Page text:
The relative silence of a queer – or even a gay – voice in the health care reform debate of the last six months is confounding. As someone who spent my 20’s and 30’s dealing with close friends and colleagues dying of AIDS, who watched many people become impoverished by their disease, and saw first hand how pre-existing conditions clauses rendered health insurance coverage useless when it precluded any coverage for HIV-related care, it strikes me that the lgbt community knows as well as any other group of people why these reforms – including a public option – are necessary.
But the implications of health care reform for the lgbt community extend well-beyond HIV – because the employer sponsored health insurance regime we live with is, essentially and unavoidably, hetero-patriarchal – it assumes the nuclear family as the typical unit needing and deserving insurance coverage. By insuring not only the employee but his spouse and minor dependents as well, our employment-centered health insurance paradigm imagines a male employee/head of household with a wife (who is not employed and therefore does not have her own insurance) and kids, all of whom were covered incident to the male adult’s employment. The family wage brought with it family benefits.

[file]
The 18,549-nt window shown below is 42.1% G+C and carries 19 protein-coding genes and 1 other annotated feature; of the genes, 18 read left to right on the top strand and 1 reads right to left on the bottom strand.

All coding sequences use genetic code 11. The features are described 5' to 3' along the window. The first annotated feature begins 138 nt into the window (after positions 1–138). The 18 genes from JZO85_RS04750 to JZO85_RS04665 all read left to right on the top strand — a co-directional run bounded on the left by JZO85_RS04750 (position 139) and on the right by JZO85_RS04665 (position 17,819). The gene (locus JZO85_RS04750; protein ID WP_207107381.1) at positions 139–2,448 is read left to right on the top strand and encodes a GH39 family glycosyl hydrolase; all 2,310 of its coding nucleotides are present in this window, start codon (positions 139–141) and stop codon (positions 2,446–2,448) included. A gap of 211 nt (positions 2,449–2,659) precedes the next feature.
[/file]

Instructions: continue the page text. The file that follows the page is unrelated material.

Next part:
Rendered invisible, or at best marginal, in these policy choices around health insurance are those of us who cannot or will not get health insurance on account of a relationship to a husband or father who brings home both the bacon and a health insurance card. But gaying the story doesn’t quite fix the problem. Marriage equality advocates’ demands that same-sex couples be allowed to marry so that we too can get on the insurance policies of our well-employed partners somehow fails to get at the underlying problem of what is at bottom a health care delivery system that presupposes the nuclear family.
A queer approach to the issue would question the norm of a health care delivery system that privileges those people who are willing and/or able to organize their lives into a traditional household, with a head who is working a good job that includes health care coverage for all the rest in the family. Just as it is wrong to make better health care available to those who can afford it, so too, the queer argument goes, it is wrong to make health care coverage turn on one’s ability to line up your life like the Brady family. Good health care should have nothing to do with wealth or conformance with hetero-patriarchy.
Katherine Franke, cross-posted from Gender & Sexuality Law Blog